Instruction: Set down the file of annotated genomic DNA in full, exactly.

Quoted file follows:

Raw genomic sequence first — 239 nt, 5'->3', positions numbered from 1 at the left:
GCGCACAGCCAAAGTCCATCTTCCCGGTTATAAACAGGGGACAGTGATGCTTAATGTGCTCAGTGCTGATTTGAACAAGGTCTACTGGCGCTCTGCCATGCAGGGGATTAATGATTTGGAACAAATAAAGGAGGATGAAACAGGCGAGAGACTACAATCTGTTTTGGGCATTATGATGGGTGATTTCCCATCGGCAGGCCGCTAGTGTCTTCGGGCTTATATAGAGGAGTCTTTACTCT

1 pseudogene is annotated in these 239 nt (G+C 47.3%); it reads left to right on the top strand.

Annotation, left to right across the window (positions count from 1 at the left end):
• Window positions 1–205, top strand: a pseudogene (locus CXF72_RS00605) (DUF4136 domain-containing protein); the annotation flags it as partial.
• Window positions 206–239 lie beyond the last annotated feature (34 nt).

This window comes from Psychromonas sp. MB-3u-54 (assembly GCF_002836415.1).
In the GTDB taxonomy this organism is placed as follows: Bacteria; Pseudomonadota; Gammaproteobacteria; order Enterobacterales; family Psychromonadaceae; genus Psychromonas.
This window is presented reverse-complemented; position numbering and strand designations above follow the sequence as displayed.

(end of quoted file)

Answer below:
Raw genomic sequence first — 239 nt, 5'->3', positions numbered from 1 at the left:
GCGCACAGCCAAAGTCCATCTTCCCGGTTATAAACAGGGGACAGTGATGCTTAATGTGCTCAGTGCTGATTTGAACAAGGTCTACTGGCGCTCTGCCATGCAGGGGATTAATGATTTGGAACAAATAAAGGAGGATGAAACAGGCGAGAGACTACAATCTGTTTTGGGCATTATGATGGGTGATTTCCCATCGGCAGGCCGCTAGTGTCTTCGGGCTTATATAGAGGAGTCTTTACTCT

1 pseudogene is annotated in these 239 nt (G+C 47.3%); it reads left to right on the top strand.

Annotation, left to right across the window (positions count from 1 at the left end):
• Window positions 1–205, top strand: a pseudogene (locus CXF72_RS00605) (DUF4136 domain-containing protein); the annotation flags it as partial.
• Window positions 206–239 lie beyond the last annotated feature (34 nt).

This window comes from Psychromonas sp. MB-3u-54 (assembly GCF_002836415.1).
In the GTDB taxonomy this organism is placed as follows: Bacteria; Pseudomonadota; Gammaproteobacteria; order Enterobacterales; family Psychromonadaceae; genus Psychromonas.
This window is presented reverse-complemented; position numbering and strand designations above follow the sequence as displayed.